There’s one final realization I’ve had about Twitter. For a while I had been wondering whether every word I wrote on Twitter was one less word I would write somewhere else. Was Twitter distracting me from what I really needed to write? Was Twitter making me less prolific? And so here it is, my most coherent articulation of what led me to break suddenly from social media: I quit Twitter because I wished to write deliberately, to type only the essential words of my research, and see if I could not learn what Twitterless life had to teach, and not, when I came up for tenure, discover that I had not written at all.
Or something like that.
It only took a few days before I knew the answer to my question about Twitter and writing. And it’s this: writing is not a zero sum game.
I write more when I tweet.
This is not as self-evident a truth as it sounds. Obviously every tweet means I’ve written everything I’ve ever written in my life, plus that one additional tweet. So yes, by tweeting I have written more. But in fact I write more of everything when I tweet. I have learned in the past few weeks that Twitter is a multiplier. Twitter is generative. Twitter is an engine of words, and when I tweet, all my writing, offline and on, private and public, benefits. There’s more of it, and it’s better.
And so I am returning to Twitter. While I had experimented with tweeterish postcards during my break from Twitter—what you might call slow tweeting—I am back on Twitter, and back for good. Twitter is a Happening. It’s not a space for connections, it’s a space for composition. I invite you to unfollow me if you think differently, for I can promise nothing about what I will or will not tweet and with what frequency these tweets will or will not come. I would also invite you to the Happening on Twitter, but that invitation is not mine to extend. It belongs to no one and to everyone. It belongs to the crowd.
September 26th, 2010 § § permalink
Over a period of a few days last week I posted a series of updates onto Twitter that, taken together, added up to less than twenty words. I dragged out across fourteen tweets what could easily fit within one. And instead of text alone, I relied on a combination words and images. I’m calling this elongated, distributed form of social media artisanal tweeting. Maybe you could call it slow tweeting. I think some of my readers simply called it frustrating or even worthless.
If you missed the original sequence of updates as they unfolded online, you can approximate the experience in this thinly annotated chronological trail.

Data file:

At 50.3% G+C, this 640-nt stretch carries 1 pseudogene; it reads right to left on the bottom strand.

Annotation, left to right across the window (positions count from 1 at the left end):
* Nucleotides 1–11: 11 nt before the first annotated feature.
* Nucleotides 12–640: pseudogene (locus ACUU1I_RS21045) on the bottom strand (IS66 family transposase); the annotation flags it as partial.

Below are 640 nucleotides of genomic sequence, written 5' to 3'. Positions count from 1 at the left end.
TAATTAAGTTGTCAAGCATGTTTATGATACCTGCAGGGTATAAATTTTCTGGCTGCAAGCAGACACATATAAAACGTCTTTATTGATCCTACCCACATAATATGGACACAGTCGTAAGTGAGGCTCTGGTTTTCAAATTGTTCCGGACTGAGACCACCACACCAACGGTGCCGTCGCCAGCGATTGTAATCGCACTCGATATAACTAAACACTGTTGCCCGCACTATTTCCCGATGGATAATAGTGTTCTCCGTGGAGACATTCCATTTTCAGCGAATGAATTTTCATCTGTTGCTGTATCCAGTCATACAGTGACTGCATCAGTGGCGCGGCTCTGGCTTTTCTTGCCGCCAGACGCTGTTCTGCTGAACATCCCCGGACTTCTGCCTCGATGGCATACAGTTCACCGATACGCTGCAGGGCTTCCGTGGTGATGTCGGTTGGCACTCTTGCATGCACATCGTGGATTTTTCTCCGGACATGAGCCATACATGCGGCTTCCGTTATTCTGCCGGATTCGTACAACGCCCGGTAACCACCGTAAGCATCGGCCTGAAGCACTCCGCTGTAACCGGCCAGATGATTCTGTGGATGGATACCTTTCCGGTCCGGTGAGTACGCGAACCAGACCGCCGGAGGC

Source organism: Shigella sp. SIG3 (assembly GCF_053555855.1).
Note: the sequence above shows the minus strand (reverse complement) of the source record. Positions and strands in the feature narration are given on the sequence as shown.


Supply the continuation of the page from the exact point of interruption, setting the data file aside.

I’m not yet ready to discuss the layers of meaning I was attempting to evoke, but I am ready to piece the whole thing together—which, as befits my theme, actually destroys much of the original meaning. Nonetheless, here it is:
August 4th, 2010 § § permalink
Many of you have already heard about Anthologize, the blog-to-book publishing tool created in one week by a crack team of twelve digital humanists, funded by the NEH’s Office of Digital Humanities, and shepherded by George Mason University’s Center for History and New Media. Until the moment of the tool’s unveiling on Tuesday, August 3, very few people knew what the tool was going to be. That would include me.
So, it was entirely coincidental that the night before Anthologize’s release, I tweeted:
I had no idea that the One Week Team was working on a WordPress plugin that could take our blogs and turn them into formats suitable for e-readers or publishers like Lulu.com (the exportable formats include ePub, PDF, RTF, and TEI…so far). When I got a sneak preview of Anthologize via the outreach team’s press kit, it was only natural that I revisit my previous night’s tweet, with this update:
I’m willing to stand behind this statement—Twitter and Blogs are the first drafts of scholarship. All they need are better binding—and I’m even more willing to argue that Anthologize can provide that binding.
But the genius of Anthologize isn’t that it lets you turn blog posts into PDFs. They are already many ways to do this. The genius of the tool is the way it lets you remix a blog into a bound object. A quick look at the manage project page (larger image) will show how this works: